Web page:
Wednesday, July 1, 2009

Someone's In The Kitchen With Martha by Suzy Gruyere


For years I've been hearing that Martha Stewart's recipe for classic macaroni and cheese is the best, bar none. I prepared it a few days ago, and I might just have to agree. There is a reason why its devotees refer to it as "macaroni and crack."

The standard recipe makes waaaaay more than I need so I recalculated it based on half a pound of dry elbow macaroni instead of a full pound. This filled my grandmother's old meatloaf pan perfectly, and I suspect it would have done well in a regular 9x13 Pyrex dish too, although there wouldn't have been enough breadcrumb topping for its larger surface area. The half-recipe appears below. It would serve five or six people as a main dish, easily. In fact, I find this mac and cheese to be so rich, portion control is built right in. I will enjoy the leftovers with something green and healthy on the side.

Let me be clear: This stuff is really, really tasty and easy to cook. You make a basic Bechamel sauce and add the grated cheese, which officially turns it into a Mornay sauce. Don't let the fancy terms scare you away because it's dead simple; you just have to stand there and stir for ten minutes while the sauce thickens. Then fold in the spices, the cheeses and the cooked noodles, plop the whole thing into a baking dish, crown it with more delectable yum-factor and heat it through in the oven.

The recipe calls for nine ounces of sharp white Cheddar and a smaller quantity of either Gruyere or Pecorino Romano. I used a decent nutty Gruyere and I'm 1,000% pleased with the outcome, but I'm eager to try the Romano version to see how it affects the alchemy of flavors and textures. In the interest of full disclosure, I should tell you that I had to supplement the premium cheese with a tiny bit of Safeway brand ordinary pre-shredded yellow Cheddar that's been in my freezer for weeks. I purchased an eight ounce chunk of the best sharp white Cheddar available in my usual supermarket (Tillamook Vintage White Extra Sharp Cheddar, aged for two years and apparently delightful with wine) and didn't feel like plunking down another $7 for a second big chunk of cheese just to get the ninth ounce needed for the recipe. Now, I'm wondering how it would turn out with lesser cheeses. It's worth a try, but I'm glad I opted for the good stuff this time. Premium cheese packs enough flavor to authoritatively rise above the velvety blanket of white sauce.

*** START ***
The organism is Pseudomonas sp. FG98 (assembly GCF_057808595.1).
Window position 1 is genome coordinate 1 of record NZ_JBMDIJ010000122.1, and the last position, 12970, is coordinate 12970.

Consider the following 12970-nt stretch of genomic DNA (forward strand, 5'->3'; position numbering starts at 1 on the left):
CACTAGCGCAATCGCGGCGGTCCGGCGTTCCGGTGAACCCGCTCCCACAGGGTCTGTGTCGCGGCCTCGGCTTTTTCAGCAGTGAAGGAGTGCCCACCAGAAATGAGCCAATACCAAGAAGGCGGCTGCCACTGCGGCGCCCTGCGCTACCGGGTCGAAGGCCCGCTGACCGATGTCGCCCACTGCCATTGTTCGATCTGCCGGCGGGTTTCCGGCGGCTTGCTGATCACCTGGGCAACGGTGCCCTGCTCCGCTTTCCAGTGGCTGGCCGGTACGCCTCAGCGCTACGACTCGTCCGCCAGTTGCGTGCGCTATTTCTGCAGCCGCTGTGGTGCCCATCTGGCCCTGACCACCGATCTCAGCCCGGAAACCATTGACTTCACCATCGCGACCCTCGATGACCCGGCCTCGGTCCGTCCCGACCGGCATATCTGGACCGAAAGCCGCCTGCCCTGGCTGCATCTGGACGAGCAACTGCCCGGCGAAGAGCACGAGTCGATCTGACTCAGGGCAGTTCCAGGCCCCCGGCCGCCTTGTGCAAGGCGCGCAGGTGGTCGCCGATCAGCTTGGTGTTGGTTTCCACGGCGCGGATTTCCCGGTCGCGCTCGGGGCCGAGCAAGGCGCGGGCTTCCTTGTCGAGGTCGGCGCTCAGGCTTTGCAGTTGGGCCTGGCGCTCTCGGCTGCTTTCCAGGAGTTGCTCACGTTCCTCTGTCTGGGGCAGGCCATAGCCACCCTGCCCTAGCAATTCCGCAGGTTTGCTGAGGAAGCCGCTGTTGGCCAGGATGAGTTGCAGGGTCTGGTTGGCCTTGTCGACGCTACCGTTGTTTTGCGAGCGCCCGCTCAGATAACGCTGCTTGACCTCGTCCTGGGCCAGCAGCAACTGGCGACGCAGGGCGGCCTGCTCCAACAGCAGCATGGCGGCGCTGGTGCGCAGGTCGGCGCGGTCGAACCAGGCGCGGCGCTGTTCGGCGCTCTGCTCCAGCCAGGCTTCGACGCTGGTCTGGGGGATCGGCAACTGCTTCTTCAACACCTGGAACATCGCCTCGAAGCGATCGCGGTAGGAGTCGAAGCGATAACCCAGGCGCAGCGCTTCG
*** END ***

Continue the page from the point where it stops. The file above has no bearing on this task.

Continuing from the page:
I was skeptical about using the spices in such tiny amounts -- I tend to overspice -- but I trusted Martha and she was right. Alert diners will easily identify the fragrant nutmeg, while the cayenne pepper whispers, not shouts. If anything, I might use less salt next time, especially if I use premium cheese again.

Another small change I'd try is to top it with finer breadcrumbs, and more of them, so they can be enjoyed in each and every bite of delicious mac. If I'd baked this batch in a shallower, wider dish, this amount of crouton-esque "crumbs" would have looked like giant boulders punctuating a moonscape of mac, instead of the generous coating of gentle crunch I prefer.

And next time I'll boil the elbows while I stir the sauce instead of waiting until the sauce is finished, so that both the macaroni and cheese components will be piping hot when they merge. My sauce was slightly congealed by the time the pasta was ready, and it didn't flow eagerly inside every noodle, the way I like it.

But these are minor quibbles with a near-perfect recipe. I cannot express how yummy this is.

Martha, I bow down before you (yet again). I still think my banana bread recipe is better than yours, but your macaroni and cheese is the ne plus ultra.



Martha Stewart's Creamy Mac-and-Cheese
From "Martha Stewart Living Cookbook: The Original Classics"

Serves 6

4 Tablespoons unsalted butter (divided use)
3 slices white bread, crusts removed, torn into 1/4" pieces
2-3/4 cups whole milk
1/4 cup flour
1 teaspoon coarse salt, plus more for the pasta water
1/8 teaspoon freshly ground black pepper
1/8 teaspoon nutmeg (freshly ground if you can manage it)
1/8 teaspoon cayenne pepper
2-1/4 cups (about 9 ounces) grated sharp white Cheddar
1 cup (about 4 ounces) grated Gruyere OR 5/8 cup (about 2.5 ounces) grated Pecorino Romano
1/2 pound dry elbow macaroni

1. Preheat oven to 375 degrees F. Butter a casserole dish; set aside.

2. Place the bread bits in a bowl. In a small saucepan over low heat, melt 1 Tablespoon butter. Pour melted butter into the bowl with the bread and toss. Set aside.

3. Warm the milk in a saucepan over medium heat. Melt the remaining 3 Tablespoons butter in a high-sided skillet over medium heat. When the butter bubbles, add flour. Cook, stirring, 1 minute.

4. While whisking, slowly add hot milk a little at a time to keep mixture smooth. Continue cooking, whisking constantly, until the mixture bubbles and thickens, 8 to 12 minutes.

5. Remove the pan from the heat. Stir in salt, pepper, nutmeg, cayenne, 1-1/2 cups Cheddar and 3/4 cup Gruyere (or 1/2 cup Romano). Stir well and set aside.

6. Cover a large pot of salted water and bring to a boil. Cook the macaroni until the outside of pasta is cooked and the inside is underdone, about three minutes. Transfer the macaroni to a colander, rinse under cold running water and drain well. Stir the macaroni into the cheese sauce.

7. Pour the mixture into the prepared baking dish. Sprinkle remaining cheese and the breadcrumbs over the top. Bake until golden brown, about 30 minutes. Let set for 5 minutes before serving.


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